In La Crosse WI – Special thanks to sponsors Derousseau Heating & Coolingand Schneider Heating & Air Conditioning:

Thursday, October 23 and Friday, October 24 at 6:30 am on MyTV.

Saturday, October 25 at 5:30 am on CW; 12:30 pm on WKBT TV-8 and 4:00 pm on MyTV.

Sunday, October 26 at 6:30 am on CW; 7:30 am on WKBT TV-8 and 10:00 am on MyTV.

Monday, October 27 through Friday, October 31 at 6:30 am on MyTV.

In Wausau WI – Special thanks to sponsors Badger Heating & Air Conditioning and Dahlquist Heating & Cooling:

Friday, October 24 at 5:30 am on…

View original 192 more words

3849 Ryunkin St SE, Albany, OR Great Commuter Location!

Amazing Hickory Floors & Cabinets as well as the large open windows with 12’ ceilings brighten up every space of this home! Master suite on the main level including dual sinks & walk in closet. Open living room floor plan & gas fireplace, large dining area, tiled kitchen counters & island with breakfast bar with SS appliances! Oversized upstairs bedrooms with full Jack n’ Jill bathroom. Fully landscaped front & back yard with UGS.

FOR MORE INFORMATION AND TO ARRANGE YOUR PERSONAL TOUR VISIT

http://www.teampendley.com/3849-Ryunkin-St-SE-Albany-OR~l4833099

OR CONTACT
Team Pendley
with RE/MAX Integrity
We Go The Extra Mile, It’s Less Crowded!

http://www.teampendley.com/

Pat Pendley, Principal Broker
(541) 990-2530

Christie Pendley, Broker
Certified Distressed Property Expert
(541) 619-3640

Doug Hall, Broker
(541) 979-0571

**Pat Pendley, Christie Pendley ,and Doug Hall, are licensed Real Estate Brokers in the State of Oregon with RE/MAX Integrity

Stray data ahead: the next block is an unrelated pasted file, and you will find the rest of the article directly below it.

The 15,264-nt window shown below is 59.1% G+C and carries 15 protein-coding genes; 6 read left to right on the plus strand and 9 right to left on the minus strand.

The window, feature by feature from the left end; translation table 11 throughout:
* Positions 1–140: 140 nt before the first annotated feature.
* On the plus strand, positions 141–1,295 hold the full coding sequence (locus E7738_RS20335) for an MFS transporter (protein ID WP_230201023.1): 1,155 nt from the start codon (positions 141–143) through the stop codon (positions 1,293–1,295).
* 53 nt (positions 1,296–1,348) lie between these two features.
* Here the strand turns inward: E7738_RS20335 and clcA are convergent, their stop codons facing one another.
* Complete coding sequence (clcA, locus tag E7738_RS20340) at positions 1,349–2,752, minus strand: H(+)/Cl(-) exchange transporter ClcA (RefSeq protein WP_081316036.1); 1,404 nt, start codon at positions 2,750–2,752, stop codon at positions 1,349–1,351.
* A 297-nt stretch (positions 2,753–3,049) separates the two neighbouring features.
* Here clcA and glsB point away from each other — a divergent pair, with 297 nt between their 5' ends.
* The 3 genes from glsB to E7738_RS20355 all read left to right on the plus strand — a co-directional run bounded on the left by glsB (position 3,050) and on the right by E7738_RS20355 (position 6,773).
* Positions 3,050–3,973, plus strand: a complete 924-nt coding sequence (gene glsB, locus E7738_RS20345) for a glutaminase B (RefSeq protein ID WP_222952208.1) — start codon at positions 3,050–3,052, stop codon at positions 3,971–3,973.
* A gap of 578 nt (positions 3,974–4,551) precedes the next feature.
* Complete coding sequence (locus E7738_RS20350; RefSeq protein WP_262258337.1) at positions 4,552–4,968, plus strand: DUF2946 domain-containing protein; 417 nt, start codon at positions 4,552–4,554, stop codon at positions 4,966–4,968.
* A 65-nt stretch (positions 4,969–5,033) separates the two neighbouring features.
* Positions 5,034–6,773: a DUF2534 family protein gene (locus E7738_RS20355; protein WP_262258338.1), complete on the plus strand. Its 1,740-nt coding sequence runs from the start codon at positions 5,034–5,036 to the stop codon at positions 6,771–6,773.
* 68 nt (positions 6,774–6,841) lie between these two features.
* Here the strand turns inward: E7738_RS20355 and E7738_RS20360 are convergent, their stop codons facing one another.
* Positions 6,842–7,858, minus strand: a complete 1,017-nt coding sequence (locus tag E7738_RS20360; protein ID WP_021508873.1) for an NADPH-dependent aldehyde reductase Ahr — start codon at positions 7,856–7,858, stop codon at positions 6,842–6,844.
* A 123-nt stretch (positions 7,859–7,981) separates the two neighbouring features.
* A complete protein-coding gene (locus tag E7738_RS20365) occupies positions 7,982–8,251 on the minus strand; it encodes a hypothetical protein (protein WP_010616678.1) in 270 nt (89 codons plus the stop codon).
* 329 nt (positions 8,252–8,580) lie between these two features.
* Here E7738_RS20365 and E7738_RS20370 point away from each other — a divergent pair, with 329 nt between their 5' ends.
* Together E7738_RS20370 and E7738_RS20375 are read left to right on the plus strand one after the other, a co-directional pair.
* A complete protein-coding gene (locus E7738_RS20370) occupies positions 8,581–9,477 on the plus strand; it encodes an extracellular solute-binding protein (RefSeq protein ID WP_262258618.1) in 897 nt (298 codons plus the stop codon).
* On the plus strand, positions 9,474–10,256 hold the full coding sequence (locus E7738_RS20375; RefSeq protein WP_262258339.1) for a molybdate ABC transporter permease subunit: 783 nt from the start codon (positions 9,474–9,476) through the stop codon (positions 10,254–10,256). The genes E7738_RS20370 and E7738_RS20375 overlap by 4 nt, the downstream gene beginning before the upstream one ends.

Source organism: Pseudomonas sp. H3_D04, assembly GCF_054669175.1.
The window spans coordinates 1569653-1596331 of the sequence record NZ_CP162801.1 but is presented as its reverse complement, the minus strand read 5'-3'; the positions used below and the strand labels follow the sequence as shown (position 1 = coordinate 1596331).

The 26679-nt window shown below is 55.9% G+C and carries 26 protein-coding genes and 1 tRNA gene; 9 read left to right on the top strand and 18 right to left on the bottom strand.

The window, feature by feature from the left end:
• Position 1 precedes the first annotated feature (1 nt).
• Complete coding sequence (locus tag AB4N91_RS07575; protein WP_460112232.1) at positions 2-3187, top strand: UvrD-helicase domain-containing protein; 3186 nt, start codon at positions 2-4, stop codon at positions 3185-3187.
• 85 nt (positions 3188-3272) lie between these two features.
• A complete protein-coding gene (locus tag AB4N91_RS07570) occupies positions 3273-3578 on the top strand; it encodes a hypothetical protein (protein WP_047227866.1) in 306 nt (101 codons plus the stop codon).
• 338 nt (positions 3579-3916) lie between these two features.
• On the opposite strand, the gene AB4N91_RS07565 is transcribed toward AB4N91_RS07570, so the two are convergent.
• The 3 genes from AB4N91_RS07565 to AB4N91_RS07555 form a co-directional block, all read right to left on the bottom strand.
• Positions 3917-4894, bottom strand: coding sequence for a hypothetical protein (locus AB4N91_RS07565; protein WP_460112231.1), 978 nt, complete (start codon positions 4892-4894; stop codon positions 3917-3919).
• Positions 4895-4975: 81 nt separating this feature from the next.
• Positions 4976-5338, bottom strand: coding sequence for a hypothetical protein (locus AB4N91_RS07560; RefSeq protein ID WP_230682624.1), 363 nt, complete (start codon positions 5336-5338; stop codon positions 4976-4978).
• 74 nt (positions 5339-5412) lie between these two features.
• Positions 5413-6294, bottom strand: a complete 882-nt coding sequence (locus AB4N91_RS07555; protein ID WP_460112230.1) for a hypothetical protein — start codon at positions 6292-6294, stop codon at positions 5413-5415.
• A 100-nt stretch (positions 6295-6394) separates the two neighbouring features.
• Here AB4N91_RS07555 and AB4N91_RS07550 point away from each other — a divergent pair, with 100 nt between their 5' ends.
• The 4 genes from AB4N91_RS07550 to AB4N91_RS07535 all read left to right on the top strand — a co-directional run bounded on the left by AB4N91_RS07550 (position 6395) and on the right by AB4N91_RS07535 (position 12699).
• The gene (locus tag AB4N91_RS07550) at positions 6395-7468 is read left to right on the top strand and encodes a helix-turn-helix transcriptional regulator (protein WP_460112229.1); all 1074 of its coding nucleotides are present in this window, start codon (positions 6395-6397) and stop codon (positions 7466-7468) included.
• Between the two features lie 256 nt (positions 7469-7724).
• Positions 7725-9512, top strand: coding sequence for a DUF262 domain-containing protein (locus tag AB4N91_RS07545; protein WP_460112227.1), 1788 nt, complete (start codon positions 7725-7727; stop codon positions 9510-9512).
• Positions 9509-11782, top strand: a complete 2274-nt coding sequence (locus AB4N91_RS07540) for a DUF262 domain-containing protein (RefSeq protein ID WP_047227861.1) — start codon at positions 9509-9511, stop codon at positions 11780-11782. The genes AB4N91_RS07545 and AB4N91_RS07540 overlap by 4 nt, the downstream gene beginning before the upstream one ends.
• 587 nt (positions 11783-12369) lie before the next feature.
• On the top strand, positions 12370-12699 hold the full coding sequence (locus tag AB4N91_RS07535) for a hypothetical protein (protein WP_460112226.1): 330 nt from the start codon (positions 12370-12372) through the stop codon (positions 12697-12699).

Doug Hall w/ Team Pendley Your Local Veteran-Certified Agent

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Your Albany, Oregon and Portland Air National Guard Base at Portland International Airport area Veteran-Certified agent Doug Hall is dedicated to helping reduce the cost of our Veterans buying or selling their home. Doug is a real estate professional who has joined our Membership Benefits Program and received the additional certifications to represent Veterans in the sale or purchase of their next home. Doug Hall is a top-producing agent in the Albany, Oregon market and knows real estate, VA Loans and is a dedicated supporting our military.

Doug Hall’s track record of success, professional training, and dedication to Military/Veterans is unmatched in the Albany, Oregon market. Contact Doug Hall today to learn more about this National Program and receive a Free Membership to the Veterans First Membership Benefits Program and begin enjoying the many benefits of this program.

FOR MORE INFORMATION VISIT